Nintendo's moustached Mario has been king of the karting games for some time now, seven editions in fact, but a couple of upstarts are attempting to steal the Italian plumber's karting crown.
Little Big Planet's SackBoy is taking to the kart tracks as a PlayStation exclusive title, while Sonic the Hedgehog is bringing his transformed racing pals along for the ride on almost every gaming device you can think of.
We're looking at two distinctly different kart racing games here, Little Big Planet Karting for the PlayStation 3 and Sonic & All-Stars Racing Transformed, and both have different strengths.
Little Big Planet Karting
Developer: United Front Games
The soothing oration of Stephen Fry introduces us to the Imagisphere, an area in space created by the random thoughts of grid-locked motorists, and from the get-go this title holds your attention by virtue of its inventiveness and novel concept.
Within the Imagisphere SackBoys and SackGirls live out a creative life, but the horde has arrived to ruin their fun... Only through karting will an escape from the monotony be possible.
The chosen form of harassment manifests simply as racing against the ragdoll-like SackBoy, or trying to blow him away in weapon arenas.
The guts of LBP Karting is more than the racing experience (thankfully) because karting in the LBP world feels very loose. In a similar way to the parent platforming games, the karting controls in this release are somewhat spongy, which may suit younger gamers.
Like any self-respecting kart game, all the power-ups are here with guided missiles and other offensive weaponry on hand with the twist being they can be used defensively if activated at the split second before impact. Mario Kart fans will be nodding in unison.
One of the coolest powers is the fast-forward control, and it's handled really nicely in the game, boosting the player forward as if via the TV remote control.
Other LBP quirks are present; the grappling hook helps navigate karts around the imaginative tracks, and bubbles containing all manner of collectibles can be gathered. These are then used to customise karts, Sackboy racers and the Pod that Sackboy inhabits.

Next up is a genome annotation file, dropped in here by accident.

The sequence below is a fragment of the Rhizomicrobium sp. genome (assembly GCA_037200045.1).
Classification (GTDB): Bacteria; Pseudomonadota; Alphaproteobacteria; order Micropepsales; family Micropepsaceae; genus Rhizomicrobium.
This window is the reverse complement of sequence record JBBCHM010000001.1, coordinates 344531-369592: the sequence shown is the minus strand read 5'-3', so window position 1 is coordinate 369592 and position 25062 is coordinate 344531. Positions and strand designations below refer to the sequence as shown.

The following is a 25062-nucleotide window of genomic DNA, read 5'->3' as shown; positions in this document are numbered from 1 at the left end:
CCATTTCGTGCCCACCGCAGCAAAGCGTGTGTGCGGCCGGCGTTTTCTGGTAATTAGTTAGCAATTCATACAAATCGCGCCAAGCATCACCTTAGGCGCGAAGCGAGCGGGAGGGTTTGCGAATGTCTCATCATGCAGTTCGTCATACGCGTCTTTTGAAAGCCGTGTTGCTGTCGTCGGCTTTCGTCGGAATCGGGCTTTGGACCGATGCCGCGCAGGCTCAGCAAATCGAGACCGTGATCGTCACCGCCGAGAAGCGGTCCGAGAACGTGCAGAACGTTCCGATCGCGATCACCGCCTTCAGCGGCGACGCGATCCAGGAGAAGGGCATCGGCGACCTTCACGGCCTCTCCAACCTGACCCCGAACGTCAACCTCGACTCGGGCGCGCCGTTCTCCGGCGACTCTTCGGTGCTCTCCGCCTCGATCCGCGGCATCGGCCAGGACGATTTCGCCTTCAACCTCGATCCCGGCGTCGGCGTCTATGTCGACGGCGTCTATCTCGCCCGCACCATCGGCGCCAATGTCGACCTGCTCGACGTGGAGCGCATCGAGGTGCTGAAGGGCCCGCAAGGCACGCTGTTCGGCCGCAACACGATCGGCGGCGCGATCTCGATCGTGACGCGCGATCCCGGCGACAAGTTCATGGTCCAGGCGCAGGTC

Beyond that, the creative side of LBP kicks in; the ability to create your own tracks and arenas, or download others, and share them with the world is a big part of the game.
Exploring and racing on the creations of others, extending the play to the PlayStation Vita and being creative and collective will extend the life of the game, but if pure kart racing is your fancy then Sonic's latest outing might be more to your taste.
Sonic & All-Stars Racing Transformed
Sonic & All-Stars Racing Transformed
Developer: Sumo Digital
Platform: PS3, PC, Xbox 360, PlayStation Vita, iOS, Nintendo 3DS, Wii U
In the typical SEGA way, the games presentation is colourful, bright and breezy with the ever helpful and excitable voice over guy constantly reading out-loud every menu choice you make.
The rather lengthy name, Sonic & All-Stars Racing Transformed, does encapsulate the games functions. Through a series of brightly themed tracks that dynamically alter throughout the race makes for intense racing. Up to 10 karts (human or computer controlled) can hurtle around, blasting each other with weapons, hitting boost pads and transforming from kart to boat and flying vehicle as the terrain dictates.
Shortcuts are important, as are timing the drifting boosts and managing power-ups. Unlike LBPK powerups are randomly distributed with the all-powerful race-winning "All-Star" transformation power being a rare treat.
SEGA has focussed on the kart racing in this title and though other challenges occasionally require negotiation, it is the pure karting action at the heart of this game and it's what will keep you coming back for more.
There are ten initial characters at the start of the game, with ten more to unlock, including new inclusions such as Wreck-it Ralph. Characters earn experience and level up after races that open up simple modifications for their karts, which can improve various performance aspects, but often lower another in the process, so it's a balancing act but it keeps the racing close.
Both games are fun, full of character and a riot of colour. Somewhat surprisingly, Little Big Planet Karting suffers from low frame rate issues and load times between events drag on. Sonic's game is a more focussed kart racing experience over the more creative 'sharing' focus of LBP, and while Sonic allows you to transform your kart to a plane or a boat, the latter is annoying and slow compared to the fun of flying and traditional karting.
If you own a PS3 you have a choice of either game, but Nintendo owners you now have a non-Mario path to karting fun with Sonic's latest racing adventure.
Ultimately, if you want fast-paced, Mario Kart instant action then Sonic would probably be your pick, while more considered gamers with a creative, considered mindsets may find the thoughtful game design of Little Big Planet Karting more appealing.
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